The Perfect Situation

Learning from the Life of Jeremiah

In Jeremiah 2:11-13, we find that the prophet lived in a less than perfect time: "Hath a nation changed their gods, which are yet no gods? but my people have changed their glory for that which doth not profit. 12 Be astonished, O ye heavens, at this, and be horribly afraid, be ye very desolate, saith the LORD. 13 For my people have committed two evils; they have forsaken me the fountain of living waters, and hewed them out cisterns, broken cisterns, that can hold no water."

1:1-3: We never find ourselves in the "perfect" situation. Many times I have heard young people say, "I will be more responsible when I get my own place." The truth is that they will not get their own place until they are more responsible. We all have that vision of when we are going to change and try harder at all the tasks of life. These are fixed points like graduating from a school, or getting that first big job. Or it could be getting engaged or married. Sometimes I hear people say let kids be kids and I agree to that to a certain extent. But it is never too early to teach love, respect, responsibility and righteousness. On Wednesday nights this summer, I have helped my church with our booth at the downtown market. We meet a good number of people with our free games for kids. The vast majority of the children are well behaved, even those who are not with their parents. But one seven year old has come to play box hockey for two weeks in a row, and my two year old brother throws less temper tantrums than he does. The little boy is that way because better behavior was not expected of him. I work with too many children who are past thirty. One man at work is such a computer genius that he has had a book written about him. Yet, this same person is so childish, he must park in the closest parking spot to the building, which happens to a handicapped spot. It is never too early to obey God.

Jeremiah was not in a perfect situation. From verse one, we see he was from a family of priests. His future should have been serving God in the Temple in Jerusalem. His perfect situation would be to be married, have a family, and to be serving in the temple in Jerusalem. But his future was uncertain, as the king of Babylon kept plundering the temple and taking the best Jews back to Babylon as slaves. Jerusalem was in the balance and ready for destruction. This must have caused Jeremiah must worry. Jeremiah would not be doing what his father or his father’s father did. He faced uncertainty.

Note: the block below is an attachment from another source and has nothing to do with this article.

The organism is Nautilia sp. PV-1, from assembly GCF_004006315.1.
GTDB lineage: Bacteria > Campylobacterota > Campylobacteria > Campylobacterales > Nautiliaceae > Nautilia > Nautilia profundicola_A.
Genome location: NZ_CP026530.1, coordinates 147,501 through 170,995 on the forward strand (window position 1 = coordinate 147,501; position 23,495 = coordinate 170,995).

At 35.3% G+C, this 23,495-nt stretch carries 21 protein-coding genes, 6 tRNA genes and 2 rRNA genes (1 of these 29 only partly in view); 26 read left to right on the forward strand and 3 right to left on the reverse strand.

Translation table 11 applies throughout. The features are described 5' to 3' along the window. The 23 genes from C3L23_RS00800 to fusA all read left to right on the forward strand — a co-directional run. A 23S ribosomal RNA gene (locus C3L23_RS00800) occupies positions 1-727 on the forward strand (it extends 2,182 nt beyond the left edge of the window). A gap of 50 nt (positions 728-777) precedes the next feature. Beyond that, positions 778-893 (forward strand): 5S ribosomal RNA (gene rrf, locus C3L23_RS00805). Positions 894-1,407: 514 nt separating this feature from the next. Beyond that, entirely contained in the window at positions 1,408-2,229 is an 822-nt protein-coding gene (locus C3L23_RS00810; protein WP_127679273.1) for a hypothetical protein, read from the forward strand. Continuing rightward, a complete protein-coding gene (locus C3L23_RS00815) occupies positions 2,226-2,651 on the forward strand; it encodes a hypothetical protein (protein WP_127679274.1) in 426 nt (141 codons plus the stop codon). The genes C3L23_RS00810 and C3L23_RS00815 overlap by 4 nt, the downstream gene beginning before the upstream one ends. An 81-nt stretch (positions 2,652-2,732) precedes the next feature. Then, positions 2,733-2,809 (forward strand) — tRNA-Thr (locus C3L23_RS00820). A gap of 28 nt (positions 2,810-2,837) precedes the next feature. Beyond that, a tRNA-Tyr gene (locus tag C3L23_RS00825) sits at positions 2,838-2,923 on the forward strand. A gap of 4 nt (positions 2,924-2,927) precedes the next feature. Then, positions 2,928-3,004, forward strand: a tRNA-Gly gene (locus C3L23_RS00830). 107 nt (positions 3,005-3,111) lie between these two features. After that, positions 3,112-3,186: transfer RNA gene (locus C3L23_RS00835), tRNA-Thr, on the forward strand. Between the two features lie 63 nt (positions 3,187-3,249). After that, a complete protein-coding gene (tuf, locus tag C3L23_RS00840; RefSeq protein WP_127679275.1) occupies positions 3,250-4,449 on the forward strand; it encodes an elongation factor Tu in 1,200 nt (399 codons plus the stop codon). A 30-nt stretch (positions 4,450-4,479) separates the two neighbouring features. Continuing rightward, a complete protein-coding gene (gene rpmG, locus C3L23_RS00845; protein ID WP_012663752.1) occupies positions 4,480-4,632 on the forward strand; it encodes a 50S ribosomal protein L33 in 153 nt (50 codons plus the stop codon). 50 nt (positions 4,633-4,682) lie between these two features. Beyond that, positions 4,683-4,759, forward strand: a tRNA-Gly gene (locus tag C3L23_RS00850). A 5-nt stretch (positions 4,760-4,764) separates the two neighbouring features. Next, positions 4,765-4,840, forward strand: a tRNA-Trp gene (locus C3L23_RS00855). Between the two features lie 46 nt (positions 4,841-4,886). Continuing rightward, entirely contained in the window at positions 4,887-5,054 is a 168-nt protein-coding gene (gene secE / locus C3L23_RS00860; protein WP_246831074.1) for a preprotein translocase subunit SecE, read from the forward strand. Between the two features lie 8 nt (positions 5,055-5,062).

God allows the same to happen to us. We have these goals in our minds as to what we will be when we have arrived. The weird thing is that we are often stuck doing something we never expected or being in a certain state for longer than we thought. Though I really don’t want to be single for the rest of my life, my job right now is to be the best single guy I can be. Some people have children when they don’t want them or get married too early, but it happens anyway. Their job is not to bellyache about the poor decisions, but to be the best parents and spouses they can be. If you are a teenager working in a supermarket, you are to be the best grocery clerk you can. If you are in college, you need to the best student for the Lord. We need to stop thinking that we need to prepare ourselves to serve God in some future task, but to meditate on how we can serve God now (by the way, beyond meditating on obeying, we need to actually obey). If we keep looking to a future date to serve our Lord, we may find ourselves ten years down the road and very far from God. God wants us to live for Him now. He does not want our money, our power, or our prestige. He wants us now.

1:4: "Then the word of the LORD came unto me…" God communicates with us. In the darkness of uncertainty, God spoke with Jeremiah. Jeremiah was a young man heading into a job that was being destroyed. Not only was Jeremiah’s nation under dominion by the pagan empire of Babylon, it was ripe for the judgement of God because of the sin of the people. Any righteous person could see the idolatry and wickedness and know that the Just God could no longer suffer such behavior. Though God is so great and so good, He spoke to this young man facing a dark future.

We are in a day and culture that deserves judgement. I am amazed when I meet people who are truly optimistic about our future. Though I love America, our nation has come to accept the unthinkable. When unborn children are murdered for the sake of convenience, we deserve the judgement of God. When our leaders are immoral and unfaithful, we deserve the judgement of God. When a bunch a people laugh hysterically and roll in the aisles and call it "revival," then we deserve the judgement of God. Though we deserve judgement, God has given us guidance and has spoken to us. Though we were lost in our sins and hated him, he showed Himself through the Word.

1:5: "Before I formed thee in the belly I knew thee; and before thou camest forth out of the womb I sanctified thee, and I ordained thee a prophet unto the nations." God has a plan for each of us. Though Jeremiah saw an uncertain future, God had a clear task for Him. When we despair and have failures, we should always remember that each of us is here for a purpose. I do not believe has merely a general path for our lives. Some say that we are not special people like the prophet Jeremiah – I do not believe that for a second. God has a plan for the whole universe, He does not merely stand by a machine and watch it work and whatever come out is fine with Him. God spoke and there was light and stars and the universe. Just as real is His will for us.